It never ceases to astound me how a ballplayer, and not just a baseball player, but one in any professional sport, can have a mediocre career of several years, and then out of the blue have one good season, and suddenly years of bad performance are forgotten as teams clamor over the guy, either trading for him or throwing baskets of free agent money his way. Don’t they look back a few season? Don’t they suspect something when his current team is so willing to trade him, sometimes for relatively little in return? This is what happened with the Angels’ deal for Cameron Maybin, a one-time big-time prospect that never was much good, until 2016 and a solid half-season of success. Will he ever duplicate that? Doubtful, very, very doubtful.

A year ago the Angels tried to piecemeal their vast crevice in left field with the likes of

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Daniel Nava, Craig Gentry, Rafael Ortega, Shane Robinson and even Rule 5 first baseman Ji-Man Choi. How did that work out? COMBINED they hit .208 with seven home runs and 44 RBI, but Continue reading

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Heyward Rain Delay Speech Mere Hyperbole, Still Worst 2016 Free Agent Signing

On March 9, 2016, I wrote “2016’s Worst Free-Agent Signings” and number one on the list was the absurd signing of and repugnant contract negotiated that brought Jason Heyward to the Chicago Cubs for eight seasons, in exchange for the tidy sum of $184 Million. I wrote:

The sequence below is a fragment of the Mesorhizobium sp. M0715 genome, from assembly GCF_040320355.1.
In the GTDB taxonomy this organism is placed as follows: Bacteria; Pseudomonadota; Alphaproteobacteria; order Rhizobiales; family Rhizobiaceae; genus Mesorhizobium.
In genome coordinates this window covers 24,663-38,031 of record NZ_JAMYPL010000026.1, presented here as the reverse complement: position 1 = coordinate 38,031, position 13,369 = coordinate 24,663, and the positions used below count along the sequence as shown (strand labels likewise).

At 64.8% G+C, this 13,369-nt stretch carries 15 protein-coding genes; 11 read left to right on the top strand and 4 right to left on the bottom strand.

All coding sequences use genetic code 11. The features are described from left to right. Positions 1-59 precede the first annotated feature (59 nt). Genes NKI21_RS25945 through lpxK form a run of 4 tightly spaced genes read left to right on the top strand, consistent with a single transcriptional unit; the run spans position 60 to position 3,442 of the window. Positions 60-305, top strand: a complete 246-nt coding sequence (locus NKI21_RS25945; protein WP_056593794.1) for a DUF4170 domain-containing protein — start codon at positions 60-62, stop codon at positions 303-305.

“It’s a good thing that the Cubs eventually re-signed Dexter Fowler, because until then the plan seemed to be to move Heyward to center, which would have become a total disaster. As it is, as I wrote months ago, this guy is no way, no how a $184 M player. Heyward is a good defensive right fielder who’s a .268 lifetime hitter and who doesn’t drive in runs (52 average RBI over the last three seasons). Eight years at $23 mil a year? Stupid is the only word that comes to mind.”

Linked to that, was this from an earlier article:

“Jason Heyward is an oft-injured mediocre hitter, who has a reputation as a great defensive right fielder… Yet, for reasons that defy logic, Heyward was the number one sought after non-pitcher free agent this off season, eventually garnering a massively overpriced eight-year, $184 million deal from the Cubs…”

Now, as the 2016 season has come to an end with the Cubs crowned World Champs – NO thanks to the mediocre Heyward – the deal can be more closely examined, and the numbers do not lie: Continue reading

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40-Minute Lakers Need to Finish Strong

For the second game in a row, the LA Lakers played well, for about 40 minutes. Unfortunately, they are not a college basketball team, but rather play in the NBA, which requires its games last for 48 minutes. On Sunday, the Lakers were only four down with eight minutes to play, but then were outscored 18 to five by Russell Westbrook and the Thunder, losing 113 to 96. Last Night in Indiana, it was the Pacers and Paul George who